The internationally recognized and Grammy-winning pianist and composer Hiromi, unveils her new quartet, dubbed Sonicwonder for a slight departure in her sound that now incorporates electronics and funk. For the first time Hiromi is also playing electric keyboards and synths while trumpeter Adam O’Farrill uses pedals. Hadrien Feraud is the bassist and Gene Cove is the drummer. UK singer/songwriter/keyboardist Oli Rockberger has the vocal on the co-written “Reminiscence.” In addition to new works written for this project, the album includes solo rendered songs that were released on her “One Minute Portrait “YouTube project during the pandemic that were rearranged for this group. O’Farrill, as the main conveyor of the melody, is brilliant throughout, to the point where one may think he is indeed the leader. Sonicwonderland is unpredictably fun.
The opening “Wanted” features a sturdy bassline from Feraud with Hiromi playing electric keys, synths, and her fluid grand piano. This swaying number speaks more to club vibe than the kind of jazz we associate with the pianist. “Sonic Wonderland” begins with beehive-like electronic buzzing before settling into a syncopated groove laid down by the bass-drum tandem over which O’Farrill soars with his quick bursts and choppy lines. Funk underpins the rhythm with the use of pedals and synths. It’s as the skies have transformed from stormy to clear blue on the ten-minute gorgeous ballad, “Polaris” which, has Hiromi comfortably ensconced to deliver her elegant, graceful, and deliberate lines on the acoustic piano. O’Farrill uses the echo effects efficiently as his horn blares wavelike over Hiromi’s piano, which gathers more aggressive momentum at the four and half minute mark, augmented by organ-like keys, an authoritative bass solo, and O’Farrill’s ostinato that eventually returns the piece to its calm beginnings only to rev up one more time before fading out.
“Go Go” plays a thick, funky bass line, synths, an uneven tempo and improvised phrases from O’Farrill and Hiromi that are short bursts that eventually drift into the ether. “Up” begins with powerful acoustic piano chords, O’Farrill enters triumphantly and then the electronics and robust electric bass kick in while “Trial and Error” contrasts the heavy with the light, underpinned by a brisk tempo and some of the funkiest sequences in the set with lively back-and-forth exchanges among the quartet. It evolves into spacey territory with O’Farrill’s electronic Miles-like Bitches Brew era trumpet shrieks and jabs. He gives his pedals a rigorous workout here to Hiromi’s ostinato before she elects to go electronic for a spiraling climax. On the other hand, “Utopia” offers the glistening acoustic calm akin to “Polaris.”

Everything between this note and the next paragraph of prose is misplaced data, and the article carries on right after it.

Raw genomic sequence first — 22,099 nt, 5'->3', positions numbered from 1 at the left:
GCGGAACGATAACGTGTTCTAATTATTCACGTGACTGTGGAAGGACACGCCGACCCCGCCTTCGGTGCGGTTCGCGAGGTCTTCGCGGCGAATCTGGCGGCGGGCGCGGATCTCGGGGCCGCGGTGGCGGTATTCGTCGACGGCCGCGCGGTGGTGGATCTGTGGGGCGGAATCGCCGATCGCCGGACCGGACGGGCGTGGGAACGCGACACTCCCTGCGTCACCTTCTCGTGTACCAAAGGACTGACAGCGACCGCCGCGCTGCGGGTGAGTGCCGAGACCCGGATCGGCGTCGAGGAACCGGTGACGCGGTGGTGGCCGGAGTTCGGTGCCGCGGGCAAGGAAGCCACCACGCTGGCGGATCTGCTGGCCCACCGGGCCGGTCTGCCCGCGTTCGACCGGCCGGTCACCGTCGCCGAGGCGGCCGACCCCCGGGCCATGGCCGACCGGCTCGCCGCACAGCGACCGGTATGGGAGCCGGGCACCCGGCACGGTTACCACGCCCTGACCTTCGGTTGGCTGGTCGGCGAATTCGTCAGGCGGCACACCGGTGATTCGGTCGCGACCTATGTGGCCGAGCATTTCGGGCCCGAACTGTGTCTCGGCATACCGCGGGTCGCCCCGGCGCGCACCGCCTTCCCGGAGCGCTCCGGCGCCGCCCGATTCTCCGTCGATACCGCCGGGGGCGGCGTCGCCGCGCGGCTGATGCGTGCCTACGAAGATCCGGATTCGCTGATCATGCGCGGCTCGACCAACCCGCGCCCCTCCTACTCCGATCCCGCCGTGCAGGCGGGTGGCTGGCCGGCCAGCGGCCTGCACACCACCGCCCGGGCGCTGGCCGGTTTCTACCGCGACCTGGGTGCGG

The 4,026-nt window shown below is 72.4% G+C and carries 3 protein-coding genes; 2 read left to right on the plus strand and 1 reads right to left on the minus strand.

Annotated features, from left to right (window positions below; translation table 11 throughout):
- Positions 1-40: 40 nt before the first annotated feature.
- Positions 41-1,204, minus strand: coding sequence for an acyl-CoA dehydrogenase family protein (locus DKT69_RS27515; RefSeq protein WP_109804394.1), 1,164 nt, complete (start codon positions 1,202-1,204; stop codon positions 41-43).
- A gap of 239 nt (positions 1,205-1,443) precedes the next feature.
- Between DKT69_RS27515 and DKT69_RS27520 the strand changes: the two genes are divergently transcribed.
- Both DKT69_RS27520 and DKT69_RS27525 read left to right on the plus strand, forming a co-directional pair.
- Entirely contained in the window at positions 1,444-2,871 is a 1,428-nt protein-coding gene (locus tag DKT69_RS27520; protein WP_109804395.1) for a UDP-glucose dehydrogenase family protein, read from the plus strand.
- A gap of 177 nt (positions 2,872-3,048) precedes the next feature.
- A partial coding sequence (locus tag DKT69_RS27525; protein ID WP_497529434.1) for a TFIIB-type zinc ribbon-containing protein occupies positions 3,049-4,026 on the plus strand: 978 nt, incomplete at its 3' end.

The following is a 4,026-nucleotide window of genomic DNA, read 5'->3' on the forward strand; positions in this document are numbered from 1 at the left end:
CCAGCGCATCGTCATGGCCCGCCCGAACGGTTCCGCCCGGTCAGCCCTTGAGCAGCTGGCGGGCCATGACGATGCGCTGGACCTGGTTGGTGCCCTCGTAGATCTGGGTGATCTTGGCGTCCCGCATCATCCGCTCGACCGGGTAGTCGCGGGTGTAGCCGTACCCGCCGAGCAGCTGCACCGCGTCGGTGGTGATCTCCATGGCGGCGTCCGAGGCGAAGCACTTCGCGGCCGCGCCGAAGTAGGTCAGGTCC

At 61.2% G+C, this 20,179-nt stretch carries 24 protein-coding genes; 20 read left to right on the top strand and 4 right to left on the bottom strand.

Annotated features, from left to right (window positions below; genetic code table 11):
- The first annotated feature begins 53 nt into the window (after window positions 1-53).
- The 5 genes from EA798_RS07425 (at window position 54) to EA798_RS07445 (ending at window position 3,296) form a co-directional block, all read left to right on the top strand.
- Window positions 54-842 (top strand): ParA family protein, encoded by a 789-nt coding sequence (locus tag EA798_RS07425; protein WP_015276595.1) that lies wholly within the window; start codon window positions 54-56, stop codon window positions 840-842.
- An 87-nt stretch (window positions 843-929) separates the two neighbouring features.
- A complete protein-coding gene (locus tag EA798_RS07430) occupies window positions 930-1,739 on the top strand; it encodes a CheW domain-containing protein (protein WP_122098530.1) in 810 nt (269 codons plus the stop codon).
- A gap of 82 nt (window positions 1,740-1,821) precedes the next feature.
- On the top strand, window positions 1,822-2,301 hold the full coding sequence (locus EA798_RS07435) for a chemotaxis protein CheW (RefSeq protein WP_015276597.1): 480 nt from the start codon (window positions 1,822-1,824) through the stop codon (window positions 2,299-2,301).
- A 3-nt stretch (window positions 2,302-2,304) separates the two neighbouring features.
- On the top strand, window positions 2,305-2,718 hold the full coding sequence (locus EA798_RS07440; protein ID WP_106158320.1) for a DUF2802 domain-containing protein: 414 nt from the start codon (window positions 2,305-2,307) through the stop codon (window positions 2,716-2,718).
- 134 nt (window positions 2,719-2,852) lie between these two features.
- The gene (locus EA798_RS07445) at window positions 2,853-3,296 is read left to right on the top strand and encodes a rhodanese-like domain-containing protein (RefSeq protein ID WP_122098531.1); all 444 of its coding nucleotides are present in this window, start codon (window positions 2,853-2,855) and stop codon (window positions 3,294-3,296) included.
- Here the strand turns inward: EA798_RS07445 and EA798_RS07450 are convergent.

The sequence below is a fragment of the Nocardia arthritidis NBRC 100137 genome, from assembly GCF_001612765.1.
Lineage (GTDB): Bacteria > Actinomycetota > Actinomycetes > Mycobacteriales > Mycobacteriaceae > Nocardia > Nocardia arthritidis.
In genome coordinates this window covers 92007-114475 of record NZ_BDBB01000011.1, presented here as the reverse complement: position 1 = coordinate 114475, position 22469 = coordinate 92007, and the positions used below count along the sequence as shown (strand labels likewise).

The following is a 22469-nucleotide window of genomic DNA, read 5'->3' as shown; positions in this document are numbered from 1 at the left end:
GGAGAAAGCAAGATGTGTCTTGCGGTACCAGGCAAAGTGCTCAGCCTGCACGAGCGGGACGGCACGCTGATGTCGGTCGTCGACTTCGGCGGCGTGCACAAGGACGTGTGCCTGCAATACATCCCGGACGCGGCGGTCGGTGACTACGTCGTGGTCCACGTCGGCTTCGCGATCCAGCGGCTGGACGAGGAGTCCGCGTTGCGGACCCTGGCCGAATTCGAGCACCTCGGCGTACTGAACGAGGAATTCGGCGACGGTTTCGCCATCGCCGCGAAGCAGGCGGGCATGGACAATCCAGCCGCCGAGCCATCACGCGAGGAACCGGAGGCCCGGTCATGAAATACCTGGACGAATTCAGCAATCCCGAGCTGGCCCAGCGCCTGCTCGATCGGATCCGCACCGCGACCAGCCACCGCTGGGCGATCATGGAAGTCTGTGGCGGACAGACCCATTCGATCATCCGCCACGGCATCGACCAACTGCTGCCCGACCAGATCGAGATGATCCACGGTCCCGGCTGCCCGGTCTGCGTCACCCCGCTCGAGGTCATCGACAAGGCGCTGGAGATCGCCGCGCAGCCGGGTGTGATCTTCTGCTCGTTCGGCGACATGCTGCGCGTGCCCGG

“Reminiscence” is the lush vocal track, a ballad introduced nicely by Hiromi’s tender touch and a most lyrical O’Farrill before Rockberger enters with his alluring layered vocals. It’s quite a contrast to the other pieces, emblematic of the diverse palette Hiromi is striving for. The closer, “Bonus Stage” begins with a intro that sounds like a xylophone in a video game before it morphs into a joyous jazz romp, with the quartet motoring along, locked in step, even as they play at blinding tempos. There’s a bit of NOLA second line vibe wafting through as well.
Hiromi’s new band embarks on quite the adventure, full of daring twists and turns, that usually defy the pianist’s earlier works. It’s certainly a sonic world apart from her 2021 Silver Lining Suite which she performed with a string quartet.
- Jim Hynes
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